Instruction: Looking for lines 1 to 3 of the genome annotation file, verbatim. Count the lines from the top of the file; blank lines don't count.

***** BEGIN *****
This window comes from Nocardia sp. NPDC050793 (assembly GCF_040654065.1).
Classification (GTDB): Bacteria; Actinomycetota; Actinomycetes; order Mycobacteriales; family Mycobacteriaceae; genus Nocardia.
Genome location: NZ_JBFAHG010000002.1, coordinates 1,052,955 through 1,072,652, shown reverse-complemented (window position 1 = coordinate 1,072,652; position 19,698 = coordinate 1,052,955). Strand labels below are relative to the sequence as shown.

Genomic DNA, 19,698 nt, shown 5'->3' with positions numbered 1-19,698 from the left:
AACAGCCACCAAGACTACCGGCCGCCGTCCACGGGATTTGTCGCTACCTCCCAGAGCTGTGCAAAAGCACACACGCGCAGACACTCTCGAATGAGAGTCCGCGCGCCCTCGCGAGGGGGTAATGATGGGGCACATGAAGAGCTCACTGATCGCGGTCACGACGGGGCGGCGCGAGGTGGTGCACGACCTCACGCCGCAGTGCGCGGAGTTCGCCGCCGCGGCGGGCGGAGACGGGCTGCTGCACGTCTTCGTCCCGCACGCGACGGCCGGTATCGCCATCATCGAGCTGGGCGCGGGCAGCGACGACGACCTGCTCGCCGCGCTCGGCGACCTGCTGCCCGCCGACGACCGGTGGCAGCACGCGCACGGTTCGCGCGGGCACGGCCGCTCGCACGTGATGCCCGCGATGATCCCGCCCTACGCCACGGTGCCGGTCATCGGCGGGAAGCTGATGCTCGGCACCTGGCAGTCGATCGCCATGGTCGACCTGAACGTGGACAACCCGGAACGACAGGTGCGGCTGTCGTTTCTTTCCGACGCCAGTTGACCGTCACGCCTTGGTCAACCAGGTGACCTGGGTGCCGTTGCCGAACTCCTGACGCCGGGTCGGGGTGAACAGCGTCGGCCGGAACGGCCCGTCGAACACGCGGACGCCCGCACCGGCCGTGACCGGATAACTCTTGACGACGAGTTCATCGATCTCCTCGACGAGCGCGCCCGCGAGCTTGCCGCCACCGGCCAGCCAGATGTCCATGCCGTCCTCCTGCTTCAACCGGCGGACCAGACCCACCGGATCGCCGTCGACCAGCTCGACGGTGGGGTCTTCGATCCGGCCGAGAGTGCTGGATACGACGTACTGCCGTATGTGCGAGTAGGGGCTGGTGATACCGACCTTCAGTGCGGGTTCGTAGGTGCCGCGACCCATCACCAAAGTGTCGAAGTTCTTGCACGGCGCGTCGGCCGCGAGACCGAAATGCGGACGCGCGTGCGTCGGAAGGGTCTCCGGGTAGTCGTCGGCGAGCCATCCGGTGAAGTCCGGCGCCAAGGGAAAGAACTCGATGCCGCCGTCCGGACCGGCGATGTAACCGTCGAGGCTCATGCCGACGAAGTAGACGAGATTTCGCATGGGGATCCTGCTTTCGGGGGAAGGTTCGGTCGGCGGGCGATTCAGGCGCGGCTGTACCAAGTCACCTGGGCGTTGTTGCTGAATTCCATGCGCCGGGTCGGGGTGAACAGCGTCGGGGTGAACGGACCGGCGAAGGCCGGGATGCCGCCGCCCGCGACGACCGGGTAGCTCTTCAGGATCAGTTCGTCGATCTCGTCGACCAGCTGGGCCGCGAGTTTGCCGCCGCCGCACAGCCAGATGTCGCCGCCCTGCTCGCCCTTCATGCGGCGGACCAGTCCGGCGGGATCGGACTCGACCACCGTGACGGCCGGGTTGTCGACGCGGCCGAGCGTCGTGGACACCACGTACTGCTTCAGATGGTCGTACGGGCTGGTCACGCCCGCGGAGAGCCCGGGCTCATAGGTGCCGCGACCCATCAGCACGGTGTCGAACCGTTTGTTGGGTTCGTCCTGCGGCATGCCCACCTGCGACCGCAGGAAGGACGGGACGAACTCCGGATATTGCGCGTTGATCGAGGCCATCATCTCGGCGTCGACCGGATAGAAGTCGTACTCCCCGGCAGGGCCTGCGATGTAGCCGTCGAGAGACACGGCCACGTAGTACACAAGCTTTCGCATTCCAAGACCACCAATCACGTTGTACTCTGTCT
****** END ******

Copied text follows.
This window comes from Nocardia sp. NPDC050793 (assembly GCF_040654065.1).
Classification (GTDB): Bacteria; Actinomycetota; Actinomycetes; order Mycobacteriales; family Mycobacteriaceae; genus Nocardia.
Genome location: NZ_JBFAHG010000002.1, coordinates 1,052,955 through 1,072,652, shown reverse-complemented (window position 1 = coordinate 1,072,652; position 19,698 = coordinate 1,052,955). Strand labels below are relative to the sequence as shown.